I want readers to be honest with themselves: how much of the Indonesian earthquake coverage did you watch or read? How many pictures of ruined homes and orphaned children did you linger over for more than a few seconds?
The earthquake illustrated the familiar claim that there is an almost arithmetical relationship between the geographical distance of a disaster, the number of dead and the UK media coverage.
Initial reports suggested 3,000 dead, a figure that usually rises steeply after earthquakes. It was too big to reduce to a brief. Yet the scale was nothing like the Boxing Day tsunami of 2004 or last year's Kashmir earthquake. Nor was there any obvious domestic link: central Java is not a big tourist area, and few people in Britain are likely to have close relatives there.
The press response was predictable. All the "heavy" Sundays put something on their front pages, but none splashed on the earthquake.
The red tops led early inside pages with the story. Only the Mail on Sunday might be accused of burying it. On page 27, it reported developments in the love life of a Czech-born "tsunami model" who survived the 2004 disaster by clinging to a palm tree for eight hours. Though she broke her pelvis at the time, she now has the advantage, from the Mail's point of view, of being able to expose a white thigh in a daringly cut long dress. The pictures of screaming brown people and their gashed legs had to wait for page 43.
This may seem heartless and tasteless. I wonder. The difficulty with disaster pictures from distant lands is that they look much like one another. We do not know the victims (which is why the media search so desperately for celebrity links); we do not, most of us, know the places that have been wrecked. A picture of Brighton after the 1987 hurricane has impact because we know what Brighton usually looks like.
The same is true of New Orleans after Hurricane Katrina; even if we haven't visited the city, we have a mental image of normality. Shown a pile of rubble and told it used to be a Javanese village, we struggle to find meaning.
I would not accuse the British press, least of all the Mail, of having a heart. But, in its crude way, it offers a version of the "ecology of images" that the late Susan Sontag demanded. We need to contextualise suffering, to relate it to our understanding of the world.
"Compassion," wrote Sontag, "is an unstable emotion. It needs to be translated into action, or it withers."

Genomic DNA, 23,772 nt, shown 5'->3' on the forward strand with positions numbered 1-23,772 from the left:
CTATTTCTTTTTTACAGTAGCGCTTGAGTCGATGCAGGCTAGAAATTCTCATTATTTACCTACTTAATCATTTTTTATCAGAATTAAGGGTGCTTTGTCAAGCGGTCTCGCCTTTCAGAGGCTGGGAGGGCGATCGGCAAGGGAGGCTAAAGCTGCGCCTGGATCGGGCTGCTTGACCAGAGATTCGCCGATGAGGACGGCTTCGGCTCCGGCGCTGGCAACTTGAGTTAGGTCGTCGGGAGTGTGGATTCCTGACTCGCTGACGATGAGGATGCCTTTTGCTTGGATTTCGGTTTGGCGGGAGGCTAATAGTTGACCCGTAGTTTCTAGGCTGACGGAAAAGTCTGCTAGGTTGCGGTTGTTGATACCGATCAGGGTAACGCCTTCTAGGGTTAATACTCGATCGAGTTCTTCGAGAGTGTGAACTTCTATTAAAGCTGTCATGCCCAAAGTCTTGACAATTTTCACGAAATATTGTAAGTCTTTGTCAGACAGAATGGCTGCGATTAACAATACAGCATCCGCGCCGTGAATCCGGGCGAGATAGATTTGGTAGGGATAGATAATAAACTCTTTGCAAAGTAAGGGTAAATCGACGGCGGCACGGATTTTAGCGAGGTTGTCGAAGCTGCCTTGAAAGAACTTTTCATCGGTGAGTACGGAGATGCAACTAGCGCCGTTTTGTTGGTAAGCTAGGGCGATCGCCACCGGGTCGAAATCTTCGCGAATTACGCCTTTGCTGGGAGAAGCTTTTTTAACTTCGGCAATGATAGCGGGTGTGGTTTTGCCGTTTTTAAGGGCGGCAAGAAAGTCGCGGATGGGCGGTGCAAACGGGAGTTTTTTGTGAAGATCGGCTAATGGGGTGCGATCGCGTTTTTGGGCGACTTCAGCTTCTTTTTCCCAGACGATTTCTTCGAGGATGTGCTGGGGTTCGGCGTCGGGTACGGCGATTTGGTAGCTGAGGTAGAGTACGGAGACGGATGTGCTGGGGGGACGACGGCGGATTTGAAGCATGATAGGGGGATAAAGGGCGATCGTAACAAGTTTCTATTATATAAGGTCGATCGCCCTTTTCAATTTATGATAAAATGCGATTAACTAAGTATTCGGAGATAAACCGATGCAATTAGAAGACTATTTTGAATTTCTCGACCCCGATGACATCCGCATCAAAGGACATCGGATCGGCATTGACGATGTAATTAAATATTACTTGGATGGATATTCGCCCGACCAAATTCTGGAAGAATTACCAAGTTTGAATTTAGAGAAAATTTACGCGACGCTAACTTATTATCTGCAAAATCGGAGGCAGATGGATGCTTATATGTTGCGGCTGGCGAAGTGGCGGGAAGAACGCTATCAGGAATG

On most news agendas, the earthquake was soon superseded by more deaths in Iraq, including those of four Britons. That is surely right, even though the usual observations apply about the media highlighting British rather than Iraqi deaths. Pictures of people and places shattered by bombs are not always readily distinguishable from those shattered by earthquakes. But Iraq, as I hope even those who supported the invasion would agree, is a situation of our making, related to our politics, our soldiers, our conception of our role in the world.
We can and should feel compassion for the victims of the Asian earthquake. But the plight of the Iraqi people has the greater call on that scarce emotion.
I owe Stephen Pollard an apology. I wrote recently that he stopped contributing to the NS because we compared Tony Blair to Stalin. Not so, as he pointed out in a letter the following week. His protest was over an earlier piece which proposed that Blair might be a psychopath.
At the time, this was not an original contention. The Times columnist Matthew Parris had written that the PM's belief that he could reconcile the irreconcilable on the Iraq war was "a familiar delusion among people who are not quite right in the head". However, our writer, Peter Dunn, produced the most extensively researched piece, talking to psychiatrists and psychologists.
Now another Times columnist, Alice Miles, writes: "The Prime Minister has gone quite mad." She compares him to George III, talking constantly but making no sense.
Pollard is a frequent Times contributor. Indeed, one of his pieces for the paper appeared on Bank Holiday Monday, a few days after Miles's disgraceful calumnies. No doubt it is by some oversight that he still sends copy to the paper.
Now for another old friend of this column. What became of Sarah Sands, the sacked editor of the Sunday Telegraph, whose innovations - including a series of letters on beating girls' bottoms - failed to find favour with the paper's owners, the Barclay brothers?
She has, I am pleased to report, settled at the Daily Mail. One day she writes from Basra; the next, she reports on the Church of England. This must be the only recorded instance of a journalist moving from the Telegraph to the Mail to go upmarket. Another former Sunday Telegraph editor, Sir Peregrine Worsthorne, would surely turn in his grave if he were not still alive.